These rule changes encompass changes to the tow program certification requirments and process. 

Hearing Date:
Jan. 23, 2024 at 10 a.m.
View the the Notice of Proposed Rulemaking for the remote meeting details. 

To become part of the Non-Preference Tow list, there is an application process. To begin, complete and return the linked form.  
Add or Remove Driver/Truck Form (Fillable)

Information regarding the Non-Preference Tow Program is available by emailing​ or writing to Non-Preference Tow Program, Oregon State Police, 3565 Trelstad Ave SE, Salem, OR 97317.

The Oregon State Police, through a strong partnership with the Oregon State Sheriffs’ Association and the Oregon Association Chiefs of Police, has expanded the “Car Care” program to “Oregon’s Car Care” program. A special thanks to Governor Kate Brown, Oregon Department of Administrative Services and Oregon Corrections Enterprises for their support with the expansion.

Learn more details.

We observe the highest standards of professionalism at all times while offering 24-hour tactical assistance to all law enforcement agencies in Oregon. Our team consists of 24 tactical members, 12 crisis negotiators and 2 tactical medics. The mission of the SWAT team is to preserve life in high-risk, potentially life threatening situations through the use of specialized training, equipment, and tactics. SWAT strives for a nonviolent resolution at all times. The SWAT team is trained and prepared to take whatever action is necessary to protect the public, enforce the law, and keep the public trust. Members may also be called upon to help train law enforcement agencies within Oregon. The SWAT team trains on a regular basis in different environments and locations within the state.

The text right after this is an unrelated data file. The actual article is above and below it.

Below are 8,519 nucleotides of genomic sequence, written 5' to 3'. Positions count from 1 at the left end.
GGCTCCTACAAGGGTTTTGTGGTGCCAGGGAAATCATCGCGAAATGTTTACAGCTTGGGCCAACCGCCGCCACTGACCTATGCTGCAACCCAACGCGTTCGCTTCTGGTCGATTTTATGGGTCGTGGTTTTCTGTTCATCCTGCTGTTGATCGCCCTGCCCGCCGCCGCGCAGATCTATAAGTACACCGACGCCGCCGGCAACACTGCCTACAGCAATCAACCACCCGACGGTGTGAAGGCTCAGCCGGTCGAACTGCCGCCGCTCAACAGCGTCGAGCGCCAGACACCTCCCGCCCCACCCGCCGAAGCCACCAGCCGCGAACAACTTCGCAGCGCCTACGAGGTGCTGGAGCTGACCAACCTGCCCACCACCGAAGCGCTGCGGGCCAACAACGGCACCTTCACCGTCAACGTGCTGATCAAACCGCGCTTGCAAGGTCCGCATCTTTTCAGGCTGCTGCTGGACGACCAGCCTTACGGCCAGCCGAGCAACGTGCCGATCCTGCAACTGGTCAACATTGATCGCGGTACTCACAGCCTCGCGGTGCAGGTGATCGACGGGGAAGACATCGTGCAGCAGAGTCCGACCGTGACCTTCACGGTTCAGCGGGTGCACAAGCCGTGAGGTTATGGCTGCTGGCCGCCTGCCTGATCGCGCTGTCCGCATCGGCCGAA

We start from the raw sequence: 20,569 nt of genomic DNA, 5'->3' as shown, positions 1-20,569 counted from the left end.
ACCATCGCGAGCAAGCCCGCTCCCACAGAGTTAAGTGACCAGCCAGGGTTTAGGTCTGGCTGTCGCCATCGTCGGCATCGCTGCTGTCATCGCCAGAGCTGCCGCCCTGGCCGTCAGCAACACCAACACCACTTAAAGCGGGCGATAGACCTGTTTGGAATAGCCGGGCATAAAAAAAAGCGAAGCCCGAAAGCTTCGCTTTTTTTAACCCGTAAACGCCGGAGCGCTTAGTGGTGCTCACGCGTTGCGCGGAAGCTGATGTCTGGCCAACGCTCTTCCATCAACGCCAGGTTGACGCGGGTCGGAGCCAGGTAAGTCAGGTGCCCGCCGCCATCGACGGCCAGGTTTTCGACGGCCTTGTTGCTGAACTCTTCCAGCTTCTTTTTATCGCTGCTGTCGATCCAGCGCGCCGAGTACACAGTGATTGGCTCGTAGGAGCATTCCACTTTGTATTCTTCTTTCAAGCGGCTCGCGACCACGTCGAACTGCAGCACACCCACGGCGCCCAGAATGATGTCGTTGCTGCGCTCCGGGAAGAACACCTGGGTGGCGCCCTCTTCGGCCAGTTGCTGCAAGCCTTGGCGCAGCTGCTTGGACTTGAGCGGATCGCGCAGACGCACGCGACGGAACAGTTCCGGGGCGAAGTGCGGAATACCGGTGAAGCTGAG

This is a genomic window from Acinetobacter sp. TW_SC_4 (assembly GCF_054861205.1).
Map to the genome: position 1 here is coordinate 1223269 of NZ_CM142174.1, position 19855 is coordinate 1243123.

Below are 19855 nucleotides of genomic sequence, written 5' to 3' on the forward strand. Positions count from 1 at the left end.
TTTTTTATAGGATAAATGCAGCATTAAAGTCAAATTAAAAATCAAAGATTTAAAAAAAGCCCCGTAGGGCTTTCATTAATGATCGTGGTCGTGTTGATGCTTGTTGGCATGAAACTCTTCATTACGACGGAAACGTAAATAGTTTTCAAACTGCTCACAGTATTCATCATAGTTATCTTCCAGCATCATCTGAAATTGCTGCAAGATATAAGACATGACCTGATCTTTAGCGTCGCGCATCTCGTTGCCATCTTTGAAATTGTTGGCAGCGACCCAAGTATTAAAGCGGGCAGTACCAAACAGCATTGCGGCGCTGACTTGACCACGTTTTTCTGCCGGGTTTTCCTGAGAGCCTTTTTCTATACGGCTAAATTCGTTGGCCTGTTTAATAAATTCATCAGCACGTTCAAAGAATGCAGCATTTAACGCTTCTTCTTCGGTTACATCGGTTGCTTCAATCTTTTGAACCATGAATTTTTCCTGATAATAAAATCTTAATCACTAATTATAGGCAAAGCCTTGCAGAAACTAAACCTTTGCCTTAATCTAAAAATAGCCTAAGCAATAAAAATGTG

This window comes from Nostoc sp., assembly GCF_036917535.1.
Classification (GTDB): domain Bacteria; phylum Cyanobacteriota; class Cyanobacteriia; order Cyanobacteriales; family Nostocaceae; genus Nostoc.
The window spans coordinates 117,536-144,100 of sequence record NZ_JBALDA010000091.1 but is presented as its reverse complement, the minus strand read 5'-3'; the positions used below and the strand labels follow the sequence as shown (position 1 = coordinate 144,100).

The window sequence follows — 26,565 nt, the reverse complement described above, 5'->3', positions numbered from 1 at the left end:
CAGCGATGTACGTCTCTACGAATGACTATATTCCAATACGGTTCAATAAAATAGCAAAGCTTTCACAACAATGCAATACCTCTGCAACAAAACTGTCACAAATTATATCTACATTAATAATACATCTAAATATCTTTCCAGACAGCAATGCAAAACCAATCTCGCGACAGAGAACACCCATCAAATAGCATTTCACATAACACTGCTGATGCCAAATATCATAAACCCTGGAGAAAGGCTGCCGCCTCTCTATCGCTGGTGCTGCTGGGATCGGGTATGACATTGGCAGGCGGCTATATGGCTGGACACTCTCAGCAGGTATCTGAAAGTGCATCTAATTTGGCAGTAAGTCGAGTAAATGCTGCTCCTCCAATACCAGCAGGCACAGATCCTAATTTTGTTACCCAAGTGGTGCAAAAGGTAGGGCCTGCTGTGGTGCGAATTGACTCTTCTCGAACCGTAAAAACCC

This program is aimed to achieve the three objectives of the TIM national unified goal: responder safety; safe, quick clearance of the roadway; and prompt, reliable, and inter-operable communications. We have a shared understanding of TIM goals among responders from different groups—law enforcement, fire and rescue, emergency medical services, the U.S. Department of Transportation, towing and recovery, and dispatch. This program also ties to the department's Key Performance Measure, which in partnership with ODOT is a roadway clearance under 90 minutes for all incidents.

Patrol Services Division
3565 Trelstad Ave SE
Salem, OR 97317
Phone: 503-378-3720
Fax: 503-391-5910​

8:00 AM - 5:00 PM, Monday - Friday​